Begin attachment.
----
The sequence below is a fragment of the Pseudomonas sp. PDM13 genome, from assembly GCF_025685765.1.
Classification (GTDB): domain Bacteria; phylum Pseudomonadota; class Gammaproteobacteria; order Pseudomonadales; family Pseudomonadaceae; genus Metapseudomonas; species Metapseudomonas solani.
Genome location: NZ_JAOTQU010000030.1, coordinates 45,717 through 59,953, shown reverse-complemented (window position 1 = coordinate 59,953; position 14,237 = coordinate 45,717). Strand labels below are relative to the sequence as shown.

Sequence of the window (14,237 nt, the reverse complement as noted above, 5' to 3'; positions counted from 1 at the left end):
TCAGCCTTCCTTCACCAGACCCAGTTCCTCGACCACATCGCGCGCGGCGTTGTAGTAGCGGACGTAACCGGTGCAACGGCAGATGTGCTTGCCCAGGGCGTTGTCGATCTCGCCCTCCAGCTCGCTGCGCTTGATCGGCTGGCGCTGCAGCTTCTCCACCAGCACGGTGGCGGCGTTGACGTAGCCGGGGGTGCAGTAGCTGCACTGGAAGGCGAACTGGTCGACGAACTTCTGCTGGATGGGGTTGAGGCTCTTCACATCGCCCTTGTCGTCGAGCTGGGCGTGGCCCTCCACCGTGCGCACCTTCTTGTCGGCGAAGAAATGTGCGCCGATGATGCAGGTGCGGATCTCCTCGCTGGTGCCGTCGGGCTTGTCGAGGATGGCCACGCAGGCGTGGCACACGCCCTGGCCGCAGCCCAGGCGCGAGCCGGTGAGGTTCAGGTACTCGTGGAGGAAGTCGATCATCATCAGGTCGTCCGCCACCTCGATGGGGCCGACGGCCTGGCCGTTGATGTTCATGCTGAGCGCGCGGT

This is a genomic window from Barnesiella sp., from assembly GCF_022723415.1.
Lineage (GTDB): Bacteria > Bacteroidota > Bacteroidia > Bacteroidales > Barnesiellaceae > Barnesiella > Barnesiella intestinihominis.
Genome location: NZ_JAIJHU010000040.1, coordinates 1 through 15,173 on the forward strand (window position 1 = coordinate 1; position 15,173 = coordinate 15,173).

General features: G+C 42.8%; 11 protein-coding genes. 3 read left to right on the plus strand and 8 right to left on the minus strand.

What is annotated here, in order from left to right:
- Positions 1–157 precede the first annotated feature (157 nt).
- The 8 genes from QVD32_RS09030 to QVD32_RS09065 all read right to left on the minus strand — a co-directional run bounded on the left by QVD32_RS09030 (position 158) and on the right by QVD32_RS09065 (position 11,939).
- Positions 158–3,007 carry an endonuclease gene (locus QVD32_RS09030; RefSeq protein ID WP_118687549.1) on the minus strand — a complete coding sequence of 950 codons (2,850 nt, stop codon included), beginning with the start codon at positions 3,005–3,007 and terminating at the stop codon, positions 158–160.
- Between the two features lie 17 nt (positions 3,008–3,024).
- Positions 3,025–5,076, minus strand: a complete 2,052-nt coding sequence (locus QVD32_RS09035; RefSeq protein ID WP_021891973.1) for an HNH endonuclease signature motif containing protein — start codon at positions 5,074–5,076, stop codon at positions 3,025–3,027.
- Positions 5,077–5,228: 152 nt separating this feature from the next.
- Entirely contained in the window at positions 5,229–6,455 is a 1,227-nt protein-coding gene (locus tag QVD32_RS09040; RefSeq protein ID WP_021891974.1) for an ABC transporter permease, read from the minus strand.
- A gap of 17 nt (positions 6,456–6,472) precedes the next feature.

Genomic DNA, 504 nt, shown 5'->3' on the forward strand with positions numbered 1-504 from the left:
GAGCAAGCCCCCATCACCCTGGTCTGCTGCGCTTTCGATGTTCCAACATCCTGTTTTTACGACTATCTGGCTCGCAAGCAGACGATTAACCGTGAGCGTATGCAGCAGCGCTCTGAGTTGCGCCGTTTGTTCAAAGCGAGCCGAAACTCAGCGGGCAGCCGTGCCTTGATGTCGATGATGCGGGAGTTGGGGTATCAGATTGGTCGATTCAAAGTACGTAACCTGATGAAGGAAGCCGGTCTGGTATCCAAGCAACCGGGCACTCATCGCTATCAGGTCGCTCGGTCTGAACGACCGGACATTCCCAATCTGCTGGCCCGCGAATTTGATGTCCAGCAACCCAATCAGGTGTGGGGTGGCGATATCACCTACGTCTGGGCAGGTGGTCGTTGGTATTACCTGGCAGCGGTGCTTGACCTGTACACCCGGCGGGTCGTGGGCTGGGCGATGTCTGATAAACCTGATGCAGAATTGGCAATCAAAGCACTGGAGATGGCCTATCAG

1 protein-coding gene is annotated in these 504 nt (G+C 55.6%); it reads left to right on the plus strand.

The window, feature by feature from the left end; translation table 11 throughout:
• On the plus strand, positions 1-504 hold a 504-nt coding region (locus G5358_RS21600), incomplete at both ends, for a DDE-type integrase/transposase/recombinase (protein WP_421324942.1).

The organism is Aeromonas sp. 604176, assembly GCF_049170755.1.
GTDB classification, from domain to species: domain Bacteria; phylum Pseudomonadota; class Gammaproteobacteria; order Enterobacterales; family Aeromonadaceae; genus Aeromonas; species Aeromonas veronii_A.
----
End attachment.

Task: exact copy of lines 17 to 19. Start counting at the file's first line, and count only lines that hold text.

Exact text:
- Entirely contained in the window at positions 5,229–6,455 is a 1,227-nt protein-coding gene (locus tag QVD32_RS09040; RefSeq protein ID WP_021891974.1) for an ABC transporter permease, read from the minus strand.
- A gap of 17 nt (positions 6,456–6,472) precedes the next feature.

Genomic DNA, 504 nt, shown 5'->3' on the forward strand with positions numbered 1-504 from the left: